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Navy Recruit Had Fitness Exam Set for Day After His Death

June 8, 1988

PENSACOLA, Fla. (AP) _ A defense lawyer argued today that the drowning of a Navy recruit during training March 2 was an accident and suggested higher authorities were to blame for poor supervision of the program.

Retired Capt. Ferdinand Salomon, representing Lt. Thomas A. Torchia, led off closing arguments in a hearing to determine whether his client, commander of the Navy Rescue Swimmer School, and five enlisted instructors should face court-martial in the death of Airman Recruit Lee Mirecki.

″It was a tragic accident,″ Salomon said. ″This unfortunate incident has been blown out of all proportion by the media. Some good is going to come of this, but not by pillorying the fine young man at this table.″ The lawyer argued at the military proceeding that the Navy has refused repeated requests to release reports on the last two inspections made of the school, in 1983 and 1986. Torchia took command earlier this year.

″Why? Does the Navy have something to hide?″ Salomon asked. ″Did they find everything wonderful at the school ... or did they just forget about the school entirely?″

He said that rescue swimmers are an elite group and that higher authorities should have had interest in their training.

Torchia is charged with dereliction of duty, and the five instructors - Petty Officers 1st Class Richard E. Blevins and David J. Smith and Petty Officers 2nd Class John W. Zelenock, Frankie D. Deaton and Michael W. Combe - are accused of involuntary manslaughter and conspiracy.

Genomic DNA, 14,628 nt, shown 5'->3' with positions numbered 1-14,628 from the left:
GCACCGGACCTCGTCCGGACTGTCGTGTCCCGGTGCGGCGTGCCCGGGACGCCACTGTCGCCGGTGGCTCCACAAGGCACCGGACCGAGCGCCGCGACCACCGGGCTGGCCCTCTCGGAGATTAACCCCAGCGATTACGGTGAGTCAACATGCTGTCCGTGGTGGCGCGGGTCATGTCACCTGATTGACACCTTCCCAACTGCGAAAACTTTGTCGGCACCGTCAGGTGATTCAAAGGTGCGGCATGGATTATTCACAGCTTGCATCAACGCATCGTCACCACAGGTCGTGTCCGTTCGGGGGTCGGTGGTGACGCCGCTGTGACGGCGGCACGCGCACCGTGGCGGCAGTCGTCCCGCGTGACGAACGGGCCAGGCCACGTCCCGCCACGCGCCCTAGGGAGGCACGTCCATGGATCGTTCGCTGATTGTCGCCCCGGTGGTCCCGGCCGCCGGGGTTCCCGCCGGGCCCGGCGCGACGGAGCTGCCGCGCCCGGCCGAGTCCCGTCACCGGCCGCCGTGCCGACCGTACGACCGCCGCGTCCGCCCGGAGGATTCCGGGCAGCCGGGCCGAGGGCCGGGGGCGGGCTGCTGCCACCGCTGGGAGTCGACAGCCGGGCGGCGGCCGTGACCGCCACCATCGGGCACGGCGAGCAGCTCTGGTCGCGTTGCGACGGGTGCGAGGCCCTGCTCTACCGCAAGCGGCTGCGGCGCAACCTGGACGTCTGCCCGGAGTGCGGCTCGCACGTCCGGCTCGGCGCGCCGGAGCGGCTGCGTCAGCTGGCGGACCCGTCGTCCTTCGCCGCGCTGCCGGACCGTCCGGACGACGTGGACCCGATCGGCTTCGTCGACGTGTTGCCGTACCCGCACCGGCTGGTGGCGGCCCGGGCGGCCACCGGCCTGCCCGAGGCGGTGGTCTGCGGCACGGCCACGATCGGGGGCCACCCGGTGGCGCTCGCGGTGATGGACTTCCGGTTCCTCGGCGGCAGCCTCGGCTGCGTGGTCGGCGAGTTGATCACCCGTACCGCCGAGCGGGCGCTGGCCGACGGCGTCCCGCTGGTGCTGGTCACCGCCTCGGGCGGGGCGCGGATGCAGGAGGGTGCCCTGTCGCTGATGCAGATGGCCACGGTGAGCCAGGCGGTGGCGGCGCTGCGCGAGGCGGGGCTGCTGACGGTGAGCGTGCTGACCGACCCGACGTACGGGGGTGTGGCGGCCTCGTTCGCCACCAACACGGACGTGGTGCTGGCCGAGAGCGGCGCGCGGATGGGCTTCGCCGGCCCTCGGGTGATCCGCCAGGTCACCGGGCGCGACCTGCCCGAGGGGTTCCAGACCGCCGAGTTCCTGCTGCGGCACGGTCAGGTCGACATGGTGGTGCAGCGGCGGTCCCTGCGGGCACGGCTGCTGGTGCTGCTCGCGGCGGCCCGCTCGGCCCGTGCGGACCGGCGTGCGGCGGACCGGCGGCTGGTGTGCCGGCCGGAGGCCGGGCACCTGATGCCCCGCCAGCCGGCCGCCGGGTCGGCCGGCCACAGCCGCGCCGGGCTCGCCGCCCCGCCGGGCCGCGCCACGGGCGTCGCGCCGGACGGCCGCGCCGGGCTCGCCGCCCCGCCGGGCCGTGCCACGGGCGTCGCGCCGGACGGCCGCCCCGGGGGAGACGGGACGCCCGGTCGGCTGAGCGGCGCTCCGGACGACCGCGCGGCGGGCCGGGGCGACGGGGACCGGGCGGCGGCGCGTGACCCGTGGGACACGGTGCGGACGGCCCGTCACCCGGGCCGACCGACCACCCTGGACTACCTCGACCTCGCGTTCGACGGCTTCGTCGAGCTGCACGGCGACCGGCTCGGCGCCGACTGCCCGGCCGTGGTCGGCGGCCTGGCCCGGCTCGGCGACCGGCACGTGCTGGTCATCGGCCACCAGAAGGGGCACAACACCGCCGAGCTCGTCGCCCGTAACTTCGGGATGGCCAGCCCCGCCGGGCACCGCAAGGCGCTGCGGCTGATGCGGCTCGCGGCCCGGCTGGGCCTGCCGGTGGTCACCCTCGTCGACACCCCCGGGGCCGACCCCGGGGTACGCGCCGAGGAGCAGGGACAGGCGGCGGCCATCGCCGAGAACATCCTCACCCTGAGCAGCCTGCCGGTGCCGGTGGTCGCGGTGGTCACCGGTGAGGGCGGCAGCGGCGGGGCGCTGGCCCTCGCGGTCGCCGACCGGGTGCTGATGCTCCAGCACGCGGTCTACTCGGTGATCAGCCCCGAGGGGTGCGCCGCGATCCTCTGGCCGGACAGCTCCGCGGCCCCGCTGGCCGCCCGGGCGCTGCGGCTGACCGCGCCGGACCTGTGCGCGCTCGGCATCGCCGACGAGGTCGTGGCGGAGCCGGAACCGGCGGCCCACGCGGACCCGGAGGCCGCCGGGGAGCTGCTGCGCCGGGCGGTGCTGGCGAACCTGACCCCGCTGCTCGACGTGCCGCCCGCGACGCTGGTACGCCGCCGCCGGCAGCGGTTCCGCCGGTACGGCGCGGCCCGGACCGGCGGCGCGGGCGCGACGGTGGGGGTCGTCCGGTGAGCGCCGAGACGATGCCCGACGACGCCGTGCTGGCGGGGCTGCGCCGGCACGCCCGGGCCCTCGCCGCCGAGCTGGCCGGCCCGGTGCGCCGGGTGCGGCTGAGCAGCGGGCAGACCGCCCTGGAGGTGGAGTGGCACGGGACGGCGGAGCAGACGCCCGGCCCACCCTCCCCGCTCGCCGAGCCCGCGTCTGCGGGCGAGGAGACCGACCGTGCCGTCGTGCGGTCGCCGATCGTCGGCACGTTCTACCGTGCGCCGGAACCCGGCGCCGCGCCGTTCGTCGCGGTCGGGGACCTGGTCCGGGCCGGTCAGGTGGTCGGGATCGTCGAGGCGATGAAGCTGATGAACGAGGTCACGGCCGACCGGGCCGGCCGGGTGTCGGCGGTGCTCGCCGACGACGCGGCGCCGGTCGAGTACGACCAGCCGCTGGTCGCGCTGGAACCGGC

The instructors are accused of forcing the 19-year-old recruit from Appleton, Wis., into the water when he tried to quit the course a second time.

A pathologist said Mirecki had a phobia about being pulled under water and was scared to death.

On Tuesday, the final witness, John W. Singer, the school’s top chief petty officer, testified that Mirecki was allowed to resume the water rescue course without taking a required medical exam.

″You cannot legally return to training status until that physical is held,″ Singer told the investigating officer, Cmdr. Daniel J. D’Alesio Jr.

Mirecki initially asked to drop out of the course a month before his death. A flight surgeon diagnosed the phobia and found him unfit for training, but a psychologist subsequently disagreed.

Mirecki, who later asked he be reinstated in the course, was erroneously restored to the training on the basis of the psychologist’s finding but without the required physical and the flight surgeon’s approval, testimony disclosed.

Prosecutors on Tuesday also introduced training records in an effort to show Torchia and the instructors knew or should have known about Mirecki’s phobia and psychological examination.

Conway testified that the records were available to the defendants in the school’s office and that Blevins had signed a counseling sheet including comments by Mirecki.

The recruit wrote that when he was 5 years old, his brother threw him in the water and had to rescue him. ″I don’t want to go through that again,″ Mirecki wrote.

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